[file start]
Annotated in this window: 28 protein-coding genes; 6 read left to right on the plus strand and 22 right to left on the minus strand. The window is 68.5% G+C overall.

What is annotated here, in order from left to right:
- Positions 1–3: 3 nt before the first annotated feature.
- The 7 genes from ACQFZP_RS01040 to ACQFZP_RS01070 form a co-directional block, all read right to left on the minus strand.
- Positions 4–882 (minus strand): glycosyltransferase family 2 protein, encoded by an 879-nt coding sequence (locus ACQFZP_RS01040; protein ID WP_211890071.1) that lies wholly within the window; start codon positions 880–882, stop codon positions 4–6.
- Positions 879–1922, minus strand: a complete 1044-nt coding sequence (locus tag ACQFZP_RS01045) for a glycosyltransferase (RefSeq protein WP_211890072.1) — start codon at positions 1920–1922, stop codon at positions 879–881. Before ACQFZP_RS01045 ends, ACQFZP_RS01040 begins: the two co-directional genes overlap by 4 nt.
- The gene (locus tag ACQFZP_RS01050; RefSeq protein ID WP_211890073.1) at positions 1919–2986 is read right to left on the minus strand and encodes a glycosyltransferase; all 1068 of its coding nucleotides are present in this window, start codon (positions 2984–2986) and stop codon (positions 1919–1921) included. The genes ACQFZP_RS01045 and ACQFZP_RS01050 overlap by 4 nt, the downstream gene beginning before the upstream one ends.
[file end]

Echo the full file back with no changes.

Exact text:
Annotated in this window: 28 protein-coding genes; 6 read left to right on the plus strand and 22 right to left on the minus strand. The window is 68.5% G+C overall.

What is annotated here, in order from left to right:
- Positions 1–3: 3 nt before the first annotated feature.
- The 7 genes from ACQFZP_RS01040 to ACQFZP_RS01070 form a co-directional block, all read right to left on the minus strand.
- Positions 4–882 (minus strand): glycosyltransferase family 2 protein, encoded by an 879-nt coding sequence (locus ACQFZP_RS01040; protein ID WP_211890071.1) that lies wholly within the window; start codon positions 880–882, stop codon positions 4–6.
- Positions 879–1922, minus strand: a complete 1044-nt coding sequence (locus tag ACQFZP_RS01045) for a glycosyltransferase (RefSeq protein WP_211890072.1) — start codon at positions 1920–1922, stop codon at positions 879–881. Before ACQFZP_RS01045 ends, ACQFZP_RS01040 begins: the two co-directional genes overlap by 4 nt.
- The gene (locus tag ACQFZP_RS01050; RefSeq protein ID WP_211890073.1) at positions 1919–2986 is read right to left on the minus strand and encodes a glycosyltransferase; all 1068 of its coding nucleotides are present in this window, start codon (positions 2984–2986) and stop codon (positions 1919–1921) included. The genes ACQFZP_RS01045 and ACQFZP_RS01050 overlap by 4 nt, the downstream gene beginning before the upstream one ends.